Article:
Commodity Futures Trading Commission v. Savage

Decision Date20 November 1979
Docket NumberNo. 77-2930,77-2930
Citation611 F.2d 270
PartiesCOMMODITY FUTURES TRADING COMMISSION, Plaintiff-Appellee, v. Jack W. SAVAGE et al., Defendant-Appellant.
CourtU.S. Court of Appeals — Ninth Circuit

Joel J. Bellows, Chicago, Ill., on brief; Charles B. Bernstein, Bellows & Associates, Chicago, Ill., for defendant-appellant.

Gregory C. Glynn, Commodity Futures Trading Comm., Washington, D. C., for plaintiff-appellee.

Appeal from the United States District Court for the Central District of California.

Before HUFSTEDLER and SNEED, Circuit Judges, and RENFREW, * District Judge.

SNEED, Circuit Judge:

This appeal raises several questions regarding the proper interpretation of the Commodity Exchange Act (Act), 7 U.S.C. §§ 1-24. Defendant-appellant Savage appeals from an order and judgment of permanent injunction entered on a motion for summary judgment. Savage was one of several defendants in an action brought by the Commodity Futures Trading Commission (CFTC) in the United States District Court for the Central District of California. Each of the other defendants have consented to permanent injunctions or have not pursued appeals. The district court on May 6, 1977 permanently enjoined appellant Savage from engaging in future violations of antifraud, fictitious sale and commodity trading-advisor registration provisions of the Act. We note jurisdiction under 28 U.S.C. § 1291 and affirm in part, reverse in part, and remand for further proceedings.

A. Overview of the Commodity Exchange Act.

On October 23, 1974, to remedy perceived abuses in commodity transactions, Congress extensively amended the Commodity Exchange Act by enacting the Commodity Futures Trading Commission Act of 1974, Pub.L.No.93-463, 88 Stat. 1389. The 1974 Act created the CFTC, an independent federal regulatory agency, to administer the Act and enforce its provisions. Congress determined that "(t)he public interest . . . requires that these markets operate under close scrutiny so that they serve their legitimate market functions." H.R.Rep.No.93-975, 93rd Cong., 2d Sess. 34 (1974). The CFTC, as one aspect of this scrutiny, was empowered to go directly into federal court to seek injunctive relief restraining any person from violating the Act. 7 U.S.C. § 13a-1. The substantive content of the regulatory framework for commodity market professionals created in 1974 included a broad definition of the term "commodity trading advisor," 1 registration and record- keeping requirements, 2 and antifraud standards analogous to those in other federal securities laws. 3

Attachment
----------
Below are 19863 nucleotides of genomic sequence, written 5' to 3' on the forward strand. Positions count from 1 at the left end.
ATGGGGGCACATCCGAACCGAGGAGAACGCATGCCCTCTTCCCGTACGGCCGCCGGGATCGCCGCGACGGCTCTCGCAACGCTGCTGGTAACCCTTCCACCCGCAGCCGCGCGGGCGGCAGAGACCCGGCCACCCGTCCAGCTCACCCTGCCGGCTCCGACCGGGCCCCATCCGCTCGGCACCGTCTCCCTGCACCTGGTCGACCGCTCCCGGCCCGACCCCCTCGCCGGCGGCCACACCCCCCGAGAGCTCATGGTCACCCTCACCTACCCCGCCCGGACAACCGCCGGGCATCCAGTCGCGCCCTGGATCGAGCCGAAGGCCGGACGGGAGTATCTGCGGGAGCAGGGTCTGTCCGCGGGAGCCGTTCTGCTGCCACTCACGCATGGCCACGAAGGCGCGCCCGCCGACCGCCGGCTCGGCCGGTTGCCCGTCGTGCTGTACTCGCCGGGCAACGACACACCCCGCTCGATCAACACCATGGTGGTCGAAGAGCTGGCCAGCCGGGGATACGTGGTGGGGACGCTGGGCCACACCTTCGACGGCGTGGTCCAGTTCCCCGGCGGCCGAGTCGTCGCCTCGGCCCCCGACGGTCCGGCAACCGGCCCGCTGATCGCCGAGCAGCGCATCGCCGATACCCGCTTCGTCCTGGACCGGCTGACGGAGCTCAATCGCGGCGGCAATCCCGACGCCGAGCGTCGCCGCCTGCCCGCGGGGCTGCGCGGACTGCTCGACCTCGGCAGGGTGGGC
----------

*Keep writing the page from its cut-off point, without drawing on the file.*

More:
B. The Complaint.

The CFTC brought this action July 1, 1976 under 7 U.S.C. § 13a-1. The complaint contained six counts, only three of which apply to the appellant. It sought preliminary and permanent injunctions against appellant, the American International Trading Company (AITC), and twelve other individual defendants, including employees of AITC and floor brokers at the MidAmerica Commodity Exchange (MACE), a contract market registered with the CFTC. Appellant Savage was a member of MACE; he traded on the floor for his own account and was not registered in any capacity with the CFTC. The complaint charged appellant and others with various fraudulent activities which operated to defraud the customers of AITC. All of the defendants except appellant and two others, all of whom resided in Chicago and worked at MACE, also in Chicago, allowed consent decrees to be entered against them.

Only three counts III, IV and V contain allegations against the appellant:

1. Count III. In Count III, the complaint alleged that Savage and others violated prohibitions against fraud and fictitious sales contained in sections 4b and 4c of the Act, 7 U.S.C. §§ 6b & 6c. 4 The complaint charged that Savage, by arrangement, took the opposite side of commodity contract trades from AITC customers in two contexts. First, the complaint charged that a series of prearranged transactions in soy beans and silver occurred on April 17 and 18, 1975. In these transactions, Savage bought contracts when contracts were sold for the account of customers of the AITC Managed Account Program, and Savage sold futures contracts simultaneously with the purchase of futures contracts for the accounts of AITC customers. Savage sustained losses with respect to AITC customers who had deficits in their accounts and enjoyed profits on transactions with AITC customers who had credit balances in their accounts. 5 As a net effect of these transactions, Savage's losses and gains substantially offset, leaving him with only a small gain, and AITC customer funds shifted between accounts. 6 In addition, Count III alleged that during at least the period July 9 to September 9, 1975, Savage engaged in or aided and abetted prearranged trades between himself and AITC customers. Savage allegedly profited by becoming the buyer in respect to AITC customer sell orders and the seller in respect to AITC customer buy orders.